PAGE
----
WIT Press

Multi-scale Foam Behaviour Characterisation


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P. Viot & D. Bernard


The mechanical behaviour of polymeric foams depends on several parameters such as temperature, material density and strain rate. The identification of the parameters characterizing this behaviour under dynamic loading requires the design of special apparatus like a fly wheel, drop tower or Hopkinson bars, allowing high compression speeds. The foams studied here are multi-scale materials; the agglomerated beads (mesoscopic scale, millimetric diameters) are composed of microscopic closed cells (a few tens of microns). Constitutive materials of these foams are polypropylene, polystyrene and cork. The response of the material to a dynamic loading consists of three regions: an elastic phase, a plastic phase and densification. The first part of this work deals with the identification of the behaviour of these multi-scale foams as a function of density and strain rate. In the second part, original observations of the physical phenomena initiated during the yield plateau are presented and analysed. Buckling of bead and cell wall and strong localisation of damage were studied using several devices and techniques such as high speed cameras, SEM, and micro tomography. Keywords: multi-scale foam, cellular material, dynamic loading. 1 Introduction Polymer foams are used in many applications of passive safety for consumer goods (packaging for electronic equipment…) or for consumers themselves (helmets, knee pads…). It is usual to classify cellular materials in closed or opened cell foams [1], but it is also important to distinguish between foams which are constituted only of micro cells (commonly used in large plates for thermal or sound isolation applications in civil engineering) and those composed of fused beads (their size is millimetric and constitute the mesostructure) which are themselves made of micro cells (figures 1 and 2).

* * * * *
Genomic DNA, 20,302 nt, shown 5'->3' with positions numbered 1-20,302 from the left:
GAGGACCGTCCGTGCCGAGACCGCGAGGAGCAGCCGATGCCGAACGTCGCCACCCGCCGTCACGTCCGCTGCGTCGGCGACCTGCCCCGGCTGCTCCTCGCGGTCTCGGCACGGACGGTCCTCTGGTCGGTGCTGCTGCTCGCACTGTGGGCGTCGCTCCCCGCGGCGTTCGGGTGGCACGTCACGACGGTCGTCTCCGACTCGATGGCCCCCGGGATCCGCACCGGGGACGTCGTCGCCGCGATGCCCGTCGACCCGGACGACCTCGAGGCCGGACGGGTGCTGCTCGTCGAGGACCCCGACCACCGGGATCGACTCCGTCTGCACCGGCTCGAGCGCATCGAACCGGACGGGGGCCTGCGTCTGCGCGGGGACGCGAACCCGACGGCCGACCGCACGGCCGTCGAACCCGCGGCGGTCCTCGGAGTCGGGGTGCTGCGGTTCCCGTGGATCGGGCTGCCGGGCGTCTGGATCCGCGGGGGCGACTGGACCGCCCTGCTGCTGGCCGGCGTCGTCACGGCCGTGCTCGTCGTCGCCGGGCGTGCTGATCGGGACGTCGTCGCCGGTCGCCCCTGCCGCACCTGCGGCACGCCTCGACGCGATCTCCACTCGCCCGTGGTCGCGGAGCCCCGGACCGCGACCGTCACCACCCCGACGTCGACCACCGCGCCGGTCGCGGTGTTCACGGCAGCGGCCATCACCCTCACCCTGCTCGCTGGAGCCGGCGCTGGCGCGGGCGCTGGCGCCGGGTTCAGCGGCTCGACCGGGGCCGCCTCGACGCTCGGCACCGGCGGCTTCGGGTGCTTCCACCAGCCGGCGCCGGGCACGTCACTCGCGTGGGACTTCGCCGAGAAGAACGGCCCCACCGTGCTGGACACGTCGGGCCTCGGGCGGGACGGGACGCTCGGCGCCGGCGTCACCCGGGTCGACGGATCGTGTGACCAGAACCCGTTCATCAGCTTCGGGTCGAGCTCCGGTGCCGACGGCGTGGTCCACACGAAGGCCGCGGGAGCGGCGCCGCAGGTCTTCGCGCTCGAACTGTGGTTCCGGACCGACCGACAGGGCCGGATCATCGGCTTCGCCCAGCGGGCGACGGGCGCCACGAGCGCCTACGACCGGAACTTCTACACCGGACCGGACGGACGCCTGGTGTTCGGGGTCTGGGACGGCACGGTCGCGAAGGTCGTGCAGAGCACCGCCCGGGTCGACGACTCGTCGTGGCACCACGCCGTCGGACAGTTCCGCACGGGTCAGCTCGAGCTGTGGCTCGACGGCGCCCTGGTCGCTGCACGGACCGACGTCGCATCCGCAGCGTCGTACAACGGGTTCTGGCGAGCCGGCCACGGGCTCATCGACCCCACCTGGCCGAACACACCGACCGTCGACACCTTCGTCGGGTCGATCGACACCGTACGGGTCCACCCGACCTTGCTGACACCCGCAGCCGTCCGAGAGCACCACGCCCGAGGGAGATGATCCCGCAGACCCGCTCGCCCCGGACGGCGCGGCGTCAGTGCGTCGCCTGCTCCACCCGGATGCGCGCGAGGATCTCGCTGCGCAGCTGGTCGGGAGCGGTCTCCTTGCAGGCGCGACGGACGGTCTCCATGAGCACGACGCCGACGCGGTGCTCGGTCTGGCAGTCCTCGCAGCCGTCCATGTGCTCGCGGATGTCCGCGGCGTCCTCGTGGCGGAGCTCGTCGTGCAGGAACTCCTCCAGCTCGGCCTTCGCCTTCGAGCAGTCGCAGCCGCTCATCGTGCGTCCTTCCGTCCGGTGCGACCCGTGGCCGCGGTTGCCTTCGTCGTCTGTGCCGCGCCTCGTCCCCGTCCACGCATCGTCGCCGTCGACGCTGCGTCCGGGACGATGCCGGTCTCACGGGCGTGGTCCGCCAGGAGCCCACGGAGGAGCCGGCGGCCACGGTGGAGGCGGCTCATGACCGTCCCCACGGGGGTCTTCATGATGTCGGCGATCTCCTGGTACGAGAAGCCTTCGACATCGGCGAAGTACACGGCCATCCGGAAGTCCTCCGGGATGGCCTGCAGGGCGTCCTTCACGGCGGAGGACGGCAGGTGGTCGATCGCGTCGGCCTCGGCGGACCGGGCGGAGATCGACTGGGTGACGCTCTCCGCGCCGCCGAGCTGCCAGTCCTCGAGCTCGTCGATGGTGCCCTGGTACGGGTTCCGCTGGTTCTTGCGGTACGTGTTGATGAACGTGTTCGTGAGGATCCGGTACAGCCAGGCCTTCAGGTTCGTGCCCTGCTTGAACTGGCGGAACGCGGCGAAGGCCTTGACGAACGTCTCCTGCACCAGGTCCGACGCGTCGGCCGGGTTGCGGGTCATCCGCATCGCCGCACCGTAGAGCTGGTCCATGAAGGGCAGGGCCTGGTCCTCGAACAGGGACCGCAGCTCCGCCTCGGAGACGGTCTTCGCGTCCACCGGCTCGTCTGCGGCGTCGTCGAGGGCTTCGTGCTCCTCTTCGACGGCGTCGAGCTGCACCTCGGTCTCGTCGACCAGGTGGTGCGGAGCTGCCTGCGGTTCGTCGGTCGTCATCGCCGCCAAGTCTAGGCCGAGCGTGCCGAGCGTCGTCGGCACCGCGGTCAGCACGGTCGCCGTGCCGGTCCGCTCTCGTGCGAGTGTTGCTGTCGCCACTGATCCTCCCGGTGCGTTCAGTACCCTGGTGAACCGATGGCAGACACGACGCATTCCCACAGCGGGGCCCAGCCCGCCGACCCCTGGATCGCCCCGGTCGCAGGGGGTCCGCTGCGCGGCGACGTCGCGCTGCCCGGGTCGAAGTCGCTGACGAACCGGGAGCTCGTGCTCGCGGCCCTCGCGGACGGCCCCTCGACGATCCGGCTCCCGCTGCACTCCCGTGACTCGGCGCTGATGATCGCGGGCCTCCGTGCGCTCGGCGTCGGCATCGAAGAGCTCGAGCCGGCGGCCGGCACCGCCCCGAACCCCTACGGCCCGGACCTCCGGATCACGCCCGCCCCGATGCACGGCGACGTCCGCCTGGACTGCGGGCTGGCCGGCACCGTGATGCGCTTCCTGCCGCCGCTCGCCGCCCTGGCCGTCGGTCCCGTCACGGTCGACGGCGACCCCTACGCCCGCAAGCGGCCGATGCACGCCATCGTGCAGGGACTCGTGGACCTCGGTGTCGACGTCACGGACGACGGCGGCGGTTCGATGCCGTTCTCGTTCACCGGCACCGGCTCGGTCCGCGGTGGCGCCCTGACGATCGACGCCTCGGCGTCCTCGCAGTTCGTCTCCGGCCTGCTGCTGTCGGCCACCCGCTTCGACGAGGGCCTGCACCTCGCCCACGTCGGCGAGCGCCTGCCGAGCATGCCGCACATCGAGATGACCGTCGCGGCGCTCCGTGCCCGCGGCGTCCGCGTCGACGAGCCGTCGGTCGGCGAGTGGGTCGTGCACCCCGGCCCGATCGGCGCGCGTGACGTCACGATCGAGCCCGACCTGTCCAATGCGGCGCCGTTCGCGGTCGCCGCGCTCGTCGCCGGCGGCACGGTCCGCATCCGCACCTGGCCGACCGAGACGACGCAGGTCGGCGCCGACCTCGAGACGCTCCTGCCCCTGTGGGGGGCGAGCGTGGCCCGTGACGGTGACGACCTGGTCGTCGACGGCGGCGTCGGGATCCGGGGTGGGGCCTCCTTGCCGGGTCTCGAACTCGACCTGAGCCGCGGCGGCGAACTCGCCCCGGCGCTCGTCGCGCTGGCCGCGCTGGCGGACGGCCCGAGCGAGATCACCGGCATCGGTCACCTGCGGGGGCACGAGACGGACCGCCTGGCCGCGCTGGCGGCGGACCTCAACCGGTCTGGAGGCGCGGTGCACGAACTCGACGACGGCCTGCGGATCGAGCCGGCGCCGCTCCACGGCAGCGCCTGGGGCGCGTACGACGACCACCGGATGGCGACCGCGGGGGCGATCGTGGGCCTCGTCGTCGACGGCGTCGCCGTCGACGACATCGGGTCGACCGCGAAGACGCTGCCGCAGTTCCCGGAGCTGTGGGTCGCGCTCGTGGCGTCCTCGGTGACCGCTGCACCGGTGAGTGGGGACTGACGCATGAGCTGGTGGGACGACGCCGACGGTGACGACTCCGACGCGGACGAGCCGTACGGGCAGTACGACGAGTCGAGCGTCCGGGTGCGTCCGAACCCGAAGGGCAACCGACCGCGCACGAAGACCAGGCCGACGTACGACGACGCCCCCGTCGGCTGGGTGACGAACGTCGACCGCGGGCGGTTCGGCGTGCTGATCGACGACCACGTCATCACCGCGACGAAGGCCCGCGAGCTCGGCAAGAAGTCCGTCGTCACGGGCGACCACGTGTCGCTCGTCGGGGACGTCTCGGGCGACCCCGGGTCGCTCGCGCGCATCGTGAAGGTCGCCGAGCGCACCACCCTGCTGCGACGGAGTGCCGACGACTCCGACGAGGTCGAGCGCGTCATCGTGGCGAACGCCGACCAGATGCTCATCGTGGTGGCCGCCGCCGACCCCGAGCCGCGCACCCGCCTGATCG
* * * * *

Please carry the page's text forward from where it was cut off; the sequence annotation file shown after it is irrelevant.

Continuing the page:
multi-scale foam, cellular material, dynamic loading.